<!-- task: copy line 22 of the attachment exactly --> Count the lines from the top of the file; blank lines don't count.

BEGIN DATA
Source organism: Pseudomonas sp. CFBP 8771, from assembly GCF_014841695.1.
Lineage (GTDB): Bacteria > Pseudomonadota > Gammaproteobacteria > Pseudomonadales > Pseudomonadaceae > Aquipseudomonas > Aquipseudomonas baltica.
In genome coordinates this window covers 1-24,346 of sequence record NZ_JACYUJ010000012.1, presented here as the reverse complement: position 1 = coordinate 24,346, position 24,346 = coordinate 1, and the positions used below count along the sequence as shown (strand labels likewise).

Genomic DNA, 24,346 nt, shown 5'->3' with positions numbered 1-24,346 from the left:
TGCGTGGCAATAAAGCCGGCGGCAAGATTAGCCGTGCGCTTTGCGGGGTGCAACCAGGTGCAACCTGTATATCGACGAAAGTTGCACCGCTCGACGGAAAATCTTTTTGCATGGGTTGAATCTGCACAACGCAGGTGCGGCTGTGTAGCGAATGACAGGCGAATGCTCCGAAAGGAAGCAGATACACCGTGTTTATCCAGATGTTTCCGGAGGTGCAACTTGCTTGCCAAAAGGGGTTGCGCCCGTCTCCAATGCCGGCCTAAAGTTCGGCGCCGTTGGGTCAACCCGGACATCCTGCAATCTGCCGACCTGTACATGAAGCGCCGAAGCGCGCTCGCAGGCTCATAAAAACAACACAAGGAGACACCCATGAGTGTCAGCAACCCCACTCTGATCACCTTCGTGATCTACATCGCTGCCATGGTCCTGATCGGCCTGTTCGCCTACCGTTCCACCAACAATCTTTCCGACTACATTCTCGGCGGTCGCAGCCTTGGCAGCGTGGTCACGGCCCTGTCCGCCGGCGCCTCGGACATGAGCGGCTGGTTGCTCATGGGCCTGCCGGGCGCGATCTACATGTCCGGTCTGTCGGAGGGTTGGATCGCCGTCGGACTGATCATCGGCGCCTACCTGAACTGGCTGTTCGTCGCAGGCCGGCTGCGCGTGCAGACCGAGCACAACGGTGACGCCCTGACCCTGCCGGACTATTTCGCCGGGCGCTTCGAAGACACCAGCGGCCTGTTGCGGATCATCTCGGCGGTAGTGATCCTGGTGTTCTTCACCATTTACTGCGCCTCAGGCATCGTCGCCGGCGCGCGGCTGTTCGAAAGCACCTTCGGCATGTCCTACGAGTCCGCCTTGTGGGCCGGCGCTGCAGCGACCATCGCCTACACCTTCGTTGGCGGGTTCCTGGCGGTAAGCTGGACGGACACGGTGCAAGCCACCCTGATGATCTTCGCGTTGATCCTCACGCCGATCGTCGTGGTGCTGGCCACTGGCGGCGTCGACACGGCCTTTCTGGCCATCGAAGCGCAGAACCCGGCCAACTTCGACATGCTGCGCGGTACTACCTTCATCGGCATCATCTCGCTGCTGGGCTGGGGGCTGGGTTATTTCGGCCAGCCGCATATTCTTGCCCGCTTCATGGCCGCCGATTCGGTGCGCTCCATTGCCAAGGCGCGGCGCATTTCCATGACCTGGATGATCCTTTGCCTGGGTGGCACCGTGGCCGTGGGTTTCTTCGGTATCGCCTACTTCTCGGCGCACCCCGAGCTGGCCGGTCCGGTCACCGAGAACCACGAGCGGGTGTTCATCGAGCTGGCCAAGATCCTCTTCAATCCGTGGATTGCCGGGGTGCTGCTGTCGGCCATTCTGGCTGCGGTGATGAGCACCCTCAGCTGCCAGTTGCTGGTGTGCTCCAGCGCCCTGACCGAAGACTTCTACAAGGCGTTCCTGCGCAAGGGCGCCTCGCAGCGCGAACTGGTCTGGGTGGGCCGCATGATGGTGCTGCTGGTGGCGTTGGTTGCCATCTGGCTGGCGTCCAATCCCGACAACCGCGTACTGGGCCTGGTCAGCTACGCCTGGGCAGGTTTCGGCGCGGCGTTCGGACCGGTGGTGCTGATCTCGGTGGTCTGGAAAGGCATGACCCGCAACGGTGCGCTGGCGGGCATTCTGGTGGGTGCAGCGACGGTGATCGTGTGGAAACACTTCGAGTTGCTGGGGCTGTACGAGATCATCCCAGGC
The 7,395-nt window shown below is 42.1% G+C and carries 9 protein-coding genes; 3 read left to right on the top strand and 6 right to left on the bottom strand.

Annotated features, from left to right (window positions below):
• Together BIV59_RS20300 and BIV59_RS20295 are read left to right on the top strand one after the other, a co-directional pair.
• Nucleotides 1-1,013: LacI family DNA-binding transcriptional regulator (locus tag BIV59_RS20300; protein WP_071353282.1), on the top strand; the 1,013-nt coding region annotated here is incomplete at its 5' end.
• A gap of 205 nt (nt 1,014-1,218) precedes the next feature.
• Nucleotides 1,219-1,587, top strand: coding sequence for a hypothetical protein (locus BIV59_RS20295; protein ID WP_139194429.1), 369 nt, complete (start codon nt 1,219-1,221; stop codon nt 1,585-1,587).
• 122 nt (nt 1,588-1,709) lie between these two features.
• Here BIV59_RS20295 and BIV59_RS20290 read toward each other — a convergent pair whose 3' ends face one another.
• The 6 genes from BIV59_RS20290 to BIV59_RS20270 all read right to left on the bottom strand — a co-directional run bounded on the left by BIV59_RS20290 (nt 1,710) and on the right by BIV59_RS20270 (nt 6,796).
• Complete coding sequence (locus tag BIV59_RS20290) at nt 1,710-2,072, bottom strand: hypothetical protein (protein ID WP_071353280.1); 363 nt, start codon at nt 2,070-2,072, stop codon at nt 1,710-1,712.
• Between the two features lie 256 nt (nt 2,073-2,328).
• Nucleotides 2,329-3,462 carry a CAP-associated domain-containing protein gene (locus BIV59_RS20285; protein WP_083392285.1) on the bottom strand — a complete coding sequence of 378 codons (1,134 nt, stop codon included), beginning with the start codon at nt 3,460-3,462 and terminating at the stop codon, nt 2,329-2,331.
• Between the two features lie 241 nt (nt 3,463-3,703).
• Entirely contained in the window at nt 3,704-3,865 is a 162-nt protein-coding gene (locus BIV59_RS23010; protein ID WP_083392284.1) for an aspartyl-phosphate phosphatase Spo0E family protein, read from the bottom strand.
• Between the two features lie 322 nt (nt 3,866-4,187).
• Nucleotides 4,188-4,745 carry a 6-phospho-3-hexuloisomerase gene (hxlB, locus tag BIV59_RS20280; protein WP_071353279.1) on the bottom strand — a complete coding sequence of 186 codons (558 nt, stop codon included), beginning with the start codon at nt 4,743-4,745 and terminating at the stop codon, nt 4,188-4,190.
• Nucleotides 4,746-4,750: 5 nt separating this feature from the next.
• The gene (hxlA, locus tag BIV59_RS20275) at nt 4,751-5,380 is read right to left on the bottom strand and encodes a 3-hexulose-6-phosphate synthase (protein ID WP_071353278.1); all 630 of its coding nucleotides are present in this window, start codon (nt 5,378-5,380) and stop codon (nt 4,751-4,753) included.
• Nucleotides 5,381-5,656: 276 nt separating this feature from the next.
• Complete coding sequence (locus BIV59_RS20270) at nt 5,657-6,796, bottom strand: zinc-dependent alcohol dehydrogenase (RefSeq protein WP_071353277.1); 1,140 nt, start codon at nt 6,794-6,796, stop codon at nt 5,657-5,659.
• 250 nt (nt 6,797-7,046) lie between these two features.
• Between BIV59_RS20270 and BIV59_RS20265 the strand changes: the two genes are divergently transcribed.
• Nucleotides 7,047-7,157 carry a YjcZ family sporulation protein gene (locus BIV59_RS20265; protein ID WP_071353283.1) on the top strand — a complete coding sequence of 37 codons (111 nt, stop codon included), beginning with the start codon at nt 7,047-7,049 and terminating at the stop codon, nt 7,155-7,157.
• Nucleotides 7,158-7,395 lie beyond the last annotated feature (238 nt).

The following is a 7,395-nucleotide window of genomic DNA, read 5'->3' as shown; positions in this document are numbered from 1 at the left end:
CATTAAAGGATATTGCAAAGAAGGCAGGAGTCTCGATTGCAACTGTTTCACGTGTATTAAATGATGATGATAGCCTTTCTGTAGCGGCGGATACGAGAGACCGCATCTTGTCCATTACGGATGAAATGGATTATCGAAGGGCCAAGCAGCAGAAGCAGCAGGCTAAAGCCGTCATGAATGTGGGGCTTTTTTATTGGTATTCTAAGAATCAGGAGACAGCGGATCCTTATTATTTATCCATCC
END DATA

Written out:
• Nucleotides 4,746-4,750: 5 nt separating this feature from the next.